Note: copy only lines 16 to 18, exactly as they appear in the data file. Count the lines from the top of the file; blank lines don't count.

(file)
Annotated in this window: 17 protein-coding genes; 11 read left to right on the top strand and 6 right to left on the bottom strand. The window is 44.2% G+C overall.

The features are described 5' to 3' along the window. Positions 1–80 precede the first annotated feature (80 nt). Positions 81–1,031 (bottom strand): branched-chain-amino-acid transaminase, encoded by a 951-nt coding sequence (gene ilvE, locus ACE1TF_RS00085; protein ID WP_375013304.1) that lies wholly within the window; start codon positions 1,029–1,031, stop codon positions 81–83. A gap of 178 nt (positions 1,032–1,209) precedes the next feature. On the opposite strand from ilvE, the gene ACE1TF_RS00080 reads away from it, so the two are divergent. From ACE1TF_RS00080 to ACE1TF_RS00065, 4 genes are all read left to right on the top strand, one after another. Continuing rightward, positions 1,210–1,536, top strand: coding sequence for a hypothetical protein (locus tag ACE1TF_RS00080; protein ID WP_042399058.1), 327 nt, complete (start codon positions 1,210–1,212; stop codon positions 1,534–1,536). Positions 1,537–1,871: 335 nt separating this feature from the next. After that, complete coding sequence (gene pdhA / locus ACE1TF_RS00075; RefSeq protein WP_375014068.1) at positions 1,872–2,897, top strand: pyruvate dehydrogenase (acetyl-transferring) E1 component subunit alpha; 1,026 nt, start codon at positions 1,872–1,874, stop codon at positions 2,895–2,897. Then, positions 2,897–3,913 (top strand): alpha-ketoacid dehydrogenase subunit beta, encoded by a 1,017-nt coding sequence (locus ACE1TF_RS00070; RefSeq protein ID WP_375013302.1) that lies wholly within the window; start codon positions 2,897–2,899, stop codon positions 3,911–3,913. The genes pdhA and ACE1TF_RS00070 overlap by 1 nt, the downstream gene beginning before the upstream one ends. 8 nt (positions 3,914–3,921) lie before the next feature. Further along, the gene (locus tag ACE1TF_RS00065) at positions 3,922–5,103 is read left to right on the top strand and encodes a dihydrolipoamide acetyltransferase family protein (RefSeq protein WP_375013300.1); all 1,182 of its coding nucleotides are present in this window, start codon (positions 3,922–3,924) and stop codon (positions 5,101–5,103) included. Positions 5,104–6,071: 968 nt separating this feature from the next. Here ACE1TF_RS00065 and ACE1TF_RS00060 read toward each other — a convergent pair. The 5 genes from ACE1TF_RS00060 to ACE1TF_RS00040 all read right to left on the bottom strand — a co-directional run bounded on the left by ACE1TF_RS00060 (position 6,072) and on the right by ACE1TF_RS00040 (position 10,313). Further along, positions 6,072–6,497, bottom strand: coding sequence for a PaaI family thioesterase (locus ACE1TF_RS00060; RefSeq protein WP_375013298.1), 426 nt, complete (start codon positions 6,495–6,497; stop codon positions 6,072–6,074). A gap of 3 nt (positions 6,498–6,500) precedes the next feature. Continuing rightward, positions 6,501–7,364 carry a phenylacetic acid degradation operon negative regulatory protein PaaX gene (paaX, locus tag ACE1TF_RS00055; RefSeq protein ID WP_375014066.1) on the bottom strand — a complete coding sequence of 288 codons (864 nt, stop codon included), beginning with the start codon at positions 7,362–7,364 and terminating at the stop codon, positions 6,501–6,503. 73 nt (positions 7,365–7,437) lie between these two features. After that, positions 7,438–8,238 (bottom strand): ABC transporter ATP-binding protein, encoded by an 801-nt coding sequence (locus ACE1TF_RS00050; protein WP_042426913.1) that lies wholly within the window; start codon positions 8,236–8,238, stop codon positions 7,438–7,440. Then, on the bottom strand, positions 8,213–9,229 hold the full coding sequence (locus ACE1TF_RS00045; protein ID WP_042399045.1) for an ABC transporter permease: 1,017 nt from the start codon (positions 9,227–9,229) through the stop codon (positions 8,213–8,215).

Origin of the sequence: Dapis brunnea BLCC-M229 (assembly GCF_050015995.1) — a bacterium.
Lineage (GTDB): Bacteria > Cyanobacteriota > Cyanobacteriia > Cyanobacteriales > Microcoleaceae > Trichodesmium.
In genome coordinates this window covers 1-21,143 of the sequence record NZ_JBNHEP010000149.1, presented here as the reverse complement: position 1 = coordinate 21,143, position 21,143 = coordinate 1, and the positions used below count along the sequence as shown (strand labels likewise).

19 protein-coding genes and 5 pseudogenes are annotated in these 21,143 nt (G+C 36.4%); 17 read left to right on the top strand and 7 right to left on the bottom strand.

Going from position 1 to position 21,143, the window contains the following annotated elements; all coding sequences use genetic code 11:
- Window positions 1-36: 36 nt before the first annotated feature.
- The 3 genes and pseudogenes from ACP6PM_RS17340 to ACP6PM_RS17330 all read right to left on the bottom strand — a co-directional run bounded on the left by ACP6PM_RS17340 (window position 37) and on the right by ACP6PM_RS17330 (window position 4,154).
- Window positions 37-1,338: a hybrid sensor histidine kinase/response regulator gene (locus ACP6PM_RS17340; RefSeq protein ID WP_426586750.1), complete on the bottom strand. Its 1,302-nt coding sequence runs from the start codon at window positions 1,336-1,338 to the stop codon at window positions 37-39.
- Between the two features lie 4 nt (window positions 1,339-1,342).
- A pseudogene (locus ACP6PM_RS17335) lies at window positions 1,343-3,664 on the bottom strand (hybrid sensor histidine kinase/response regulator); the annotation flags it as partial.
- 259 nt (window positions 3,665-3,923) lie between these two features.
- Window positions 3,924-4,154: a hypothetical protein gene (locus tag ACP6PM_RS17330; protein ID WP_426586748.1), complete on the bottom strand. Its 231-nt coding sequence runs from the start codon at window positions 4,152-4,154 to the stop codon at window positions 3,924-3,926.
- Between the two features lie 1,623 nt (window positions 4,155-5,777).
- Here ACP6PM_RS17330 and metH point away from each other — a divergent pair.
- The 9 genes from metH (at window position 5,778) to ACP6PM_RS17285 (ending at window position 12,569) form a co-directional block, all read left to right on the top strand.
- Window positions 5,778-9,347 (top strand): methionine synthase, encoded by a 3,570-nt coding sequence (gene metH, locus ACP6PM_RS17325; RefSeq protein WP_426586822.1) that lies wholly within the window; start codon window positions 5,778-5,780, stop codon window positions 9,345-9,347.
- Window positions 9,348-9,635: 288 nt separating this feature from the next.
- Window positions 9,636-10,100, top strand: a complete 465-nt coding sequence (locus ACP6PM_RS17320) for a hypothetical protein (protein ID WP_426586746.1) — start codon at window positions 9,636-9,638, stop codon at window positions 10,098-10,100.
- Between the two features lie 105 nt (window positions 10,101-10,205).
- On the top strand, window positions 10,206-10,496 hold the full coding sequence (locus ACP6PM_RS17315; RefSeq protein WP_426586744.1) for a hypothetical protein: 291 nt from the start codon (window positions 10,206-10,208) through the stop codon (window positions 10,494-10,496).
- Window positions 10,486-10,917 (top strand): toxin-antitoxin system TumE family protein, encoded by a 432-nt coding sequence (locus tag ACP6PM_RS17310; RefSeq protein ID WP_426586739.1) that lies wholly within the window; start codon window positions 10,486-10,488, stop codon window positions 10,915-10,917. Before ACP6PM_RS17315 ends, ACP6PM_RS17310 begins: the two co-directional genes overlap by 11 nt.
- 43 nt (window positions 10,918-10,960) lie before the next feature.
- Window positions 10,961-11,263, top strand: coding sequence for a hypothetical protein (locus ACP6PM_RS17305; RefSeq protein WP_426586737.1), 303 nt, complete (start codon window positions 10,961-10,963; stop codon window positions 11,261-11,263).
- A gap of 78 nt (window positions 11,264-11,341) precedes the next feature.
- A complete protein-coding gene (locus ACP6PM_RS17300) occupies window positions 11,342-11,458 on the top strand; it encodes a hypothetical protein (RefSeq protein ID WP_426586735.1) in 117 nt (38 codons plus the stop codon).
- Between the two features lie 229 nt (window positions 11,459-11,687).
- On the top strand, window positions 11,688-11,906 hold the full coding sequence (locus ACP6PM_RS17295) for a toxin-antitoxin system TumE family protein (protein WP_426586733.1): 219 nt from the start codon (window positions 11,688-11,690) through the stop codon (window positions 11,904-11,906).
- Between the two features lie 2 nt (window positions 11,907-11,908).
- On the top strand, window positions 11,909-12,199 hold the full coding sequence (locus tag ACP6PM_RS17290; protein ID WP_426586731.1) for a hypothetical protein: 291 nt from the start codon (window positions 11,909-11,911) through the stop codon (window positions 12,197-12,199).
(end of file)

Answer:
- Here ACP6PM_RS17330 and metH point away from each other — a divergent pair.
- The 9 genes from metH (at window position 5,778) to ACP6PM_RS17285 (ending at window position 12,569) form a co-directional block, all read left to right on the top strand.
- Window positions 5,778-9,347 (top strand): methionine synthase, encoded by a 3,570-nt coding sequence (gene metH, locus ACP6PM_RS17325; RefSeq protein WP_426586822.1) that lies wholly within the window; start codon window positions 5,778-5,780, stop codon window positions 9,345-9,347.